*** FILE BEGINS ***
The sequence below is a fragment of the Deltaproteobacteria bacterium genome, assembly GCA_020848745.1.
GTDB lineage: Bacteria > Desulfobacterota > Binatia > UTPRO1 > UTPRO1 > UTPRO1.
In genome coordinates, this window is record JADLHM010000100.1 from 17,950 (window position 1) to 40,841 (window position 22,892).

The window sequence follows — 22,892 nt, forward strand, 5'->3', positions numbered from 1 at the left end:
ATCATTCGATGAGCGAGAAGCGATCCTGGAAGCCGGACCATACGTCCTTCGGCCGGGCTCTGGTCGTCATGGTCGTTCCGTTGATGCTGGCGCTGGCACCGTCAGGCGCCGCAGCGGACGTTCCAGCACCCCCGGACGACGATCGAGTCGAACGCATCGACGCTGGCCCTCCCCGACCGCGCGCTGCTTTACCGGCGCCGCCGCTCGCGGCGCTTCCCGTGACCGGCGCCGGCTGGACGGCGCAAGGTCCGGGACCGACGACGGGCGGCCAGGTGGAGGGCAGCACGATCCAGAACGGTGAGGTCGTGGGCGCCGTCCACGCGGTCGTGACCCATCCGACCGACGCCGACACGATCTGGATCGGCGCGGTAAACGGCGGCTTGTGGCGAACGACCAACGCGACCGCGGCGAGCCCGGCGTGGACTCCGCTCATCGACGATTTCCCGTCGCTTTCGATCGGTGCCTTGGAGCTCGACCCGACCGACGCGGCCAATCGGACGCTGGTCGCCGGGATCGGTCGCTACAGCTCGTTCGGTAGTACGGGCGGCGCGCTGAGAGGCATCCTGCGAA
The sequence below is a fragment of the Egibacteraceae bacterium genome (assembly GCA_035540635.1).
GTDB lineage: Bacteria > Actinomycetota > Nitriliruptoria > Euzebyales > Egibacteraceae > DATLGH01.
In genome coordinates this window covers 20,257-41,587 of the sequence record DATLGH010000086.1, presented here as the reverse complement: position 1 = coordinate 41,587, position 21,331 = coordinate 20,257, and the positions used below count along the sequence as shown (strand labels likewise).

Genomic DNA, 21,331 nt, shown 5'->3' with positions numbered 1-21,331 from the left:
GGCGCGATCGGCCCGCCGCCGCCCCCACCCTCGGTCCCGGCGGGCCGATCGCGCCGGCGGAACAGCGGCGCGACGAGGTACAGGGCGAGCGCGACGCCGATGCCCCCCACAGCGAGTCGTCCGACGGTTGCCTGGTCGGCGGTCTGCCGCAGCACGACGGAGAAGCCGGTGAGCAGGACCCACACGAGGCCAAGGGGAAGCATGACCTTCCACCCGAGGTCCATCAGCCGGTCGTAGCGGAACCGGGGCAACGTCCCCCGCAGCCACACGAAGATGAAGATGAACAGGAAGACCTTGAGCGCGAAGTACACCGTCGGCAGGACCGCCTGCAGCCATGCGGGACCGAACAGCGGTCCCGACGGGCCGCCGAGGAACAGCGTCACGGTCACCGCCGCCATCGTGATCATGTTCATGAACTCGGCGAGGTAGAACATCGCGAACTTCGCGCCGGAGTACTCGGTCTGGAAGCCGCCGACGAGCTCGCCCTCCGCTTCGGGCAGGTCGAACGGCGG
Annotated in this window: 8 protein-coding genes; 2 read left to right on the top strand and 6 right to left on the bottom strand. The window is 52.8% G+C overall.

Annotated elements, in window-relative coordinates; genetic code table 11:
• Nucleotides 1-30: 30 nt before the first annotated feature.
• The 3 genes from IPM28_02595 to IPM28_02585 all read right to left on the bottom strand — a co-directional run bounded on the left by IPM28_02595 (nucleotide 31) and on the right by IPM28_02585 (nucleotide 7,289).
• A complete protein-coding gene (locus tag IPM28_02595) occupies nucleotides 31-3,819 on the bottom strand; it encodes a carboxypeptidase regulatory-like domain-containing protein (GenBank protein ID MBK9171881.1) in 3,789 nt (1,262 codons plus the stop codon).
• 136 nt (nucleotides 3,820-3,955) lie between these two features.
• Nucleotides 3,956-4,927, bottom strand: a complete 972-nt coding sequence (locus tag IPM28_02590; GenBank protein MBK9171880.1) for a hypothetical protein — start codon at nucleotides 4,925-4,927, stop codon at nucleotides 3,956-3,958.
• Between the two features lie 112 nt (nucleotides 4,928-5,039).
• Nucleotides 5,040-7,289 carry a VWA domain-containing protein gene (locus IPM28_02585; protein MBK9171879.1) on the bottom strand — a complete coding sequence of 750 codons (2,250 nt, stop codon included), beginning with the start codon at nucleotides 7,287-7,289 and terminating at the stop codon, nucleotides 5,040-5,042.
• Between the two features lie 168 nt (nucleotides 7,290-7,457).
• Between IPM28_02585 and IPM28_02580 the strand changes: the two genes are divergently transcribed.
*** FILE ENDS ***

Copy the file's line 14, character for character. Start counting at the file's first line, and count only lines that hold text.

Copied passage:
• The 3 genes from IPM28_02595 to IPM28_02585 all read right to left on the bottom strand — a co-directional run bounded on the left by IPM28_02595 (nucleotide 31) and on the right by IPM28_02585 (nucleotide 7,289).